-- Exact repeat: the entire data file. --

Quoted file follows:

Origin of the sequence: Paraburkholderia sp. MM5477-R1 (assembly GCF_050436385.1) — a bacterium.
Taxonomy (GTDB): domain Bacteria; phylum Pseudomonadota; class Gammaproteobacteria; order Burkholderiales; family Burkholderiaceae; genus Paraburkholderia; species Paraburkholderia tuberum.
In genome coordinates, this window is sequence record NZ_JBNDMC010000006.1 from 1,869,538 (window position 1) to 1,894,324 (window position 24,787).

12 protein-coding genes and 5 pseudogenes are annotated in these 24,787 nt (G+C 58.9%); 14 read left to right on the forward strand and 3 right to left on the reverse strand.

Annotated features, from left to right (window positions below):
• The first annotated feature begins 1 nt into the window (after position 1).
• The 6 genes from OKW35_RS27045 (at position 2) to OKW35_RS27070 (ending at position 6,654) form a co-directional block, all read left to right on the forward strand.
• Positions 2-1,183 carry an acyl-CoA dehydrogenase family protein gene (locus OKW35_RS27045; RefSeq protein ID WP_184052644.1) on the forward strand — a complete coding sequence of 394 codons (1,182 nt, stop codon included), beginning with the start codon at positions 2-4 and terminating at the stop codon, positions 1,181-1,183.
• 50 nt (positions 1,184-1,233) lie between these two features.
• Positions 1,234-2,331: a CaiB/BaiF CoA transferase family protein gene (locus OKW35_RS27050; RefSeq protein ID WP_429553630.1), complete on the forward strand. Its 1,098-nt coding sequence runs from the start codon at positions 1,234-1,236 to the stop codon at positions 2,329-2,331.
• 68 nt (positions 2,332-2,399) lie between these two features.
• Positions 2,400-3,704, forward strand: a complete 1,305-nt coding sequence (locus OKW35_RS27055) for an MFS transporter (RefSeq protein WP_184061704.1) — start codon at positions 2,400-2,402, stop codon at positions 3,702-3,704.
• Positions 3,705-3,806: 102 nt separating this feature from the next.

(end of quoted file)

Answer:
Origin of the sequence: Paraburkholderia sp. MM5477-R1 (assembly GCF_050436385.1) — a bacterium.
Taxonomy (GTDB): domain Bacteria; phylum Pseudomonadota; class Gammaproteobacteria; order Burkholderiales; family Burkholderiaceae; genus Paraburkholderia; species Paraburkholderia tuberum.
In genome coordinates, this window is sequence record NZ_JBNDMC010000006.1 from 1,869,538 (window position 1) to 1,894,324 (window position 24,787).

12 protein-coding genes and 5 pseudogenes are annotated in these 24,787 nt (G+C 58.9%); 14 read left to right on the forward strand and 3 right to left on the reverse strand.

Annotated features, from left to right (window positions below):
• The first annotated feature begins 1 nt into the window (after position 1).
• The 6 genes from OKW35_RS27045 (at position 2) to OKW35_RS27070 (ending at position 6,654) form a co-directional block, all read left to right on the forward strand.
• Positions 2-1,183 carry an acyl-CoA dehydrogenase family protein gene (locus OKW35_RS27045; RefSeq protein ID WP_184052644.1) on the forward strand — a complete coding sequence of 394 codons (1,182 nt, stop codon included), beginning with the start codon at positions 2-4 and terminating at the stop codon, positions 1,181-1,183.
• 50 nt (positions 1,184-1,233) lie between these two features.
• Positions 1,234-2,331: a CaiB/BaiF CoA transferase family protein gene (locus OKW35_RS27050; RefSeq protein ID WP_429553630.1), complete on the forward strand. Its 1,098-nt coding sequence runs from the start codon at positions 1,234-1,236 to the stop codon at positions 2,329-2,331.
• 68 nt (positions 2,332-2,399) lie between these two features.
• Positions 2,400-3,704, forward strand: a complete 1,305-nt coding sequence (locus OKW35_RS27055) for an MFS transporter (RefSeq protein WP_184061704.1) — start codon at positions 2,400-2,402, stop codon at positions 3,702-3,704.
• Positions 3,705-3,806: 102 nt separating this feature from the next.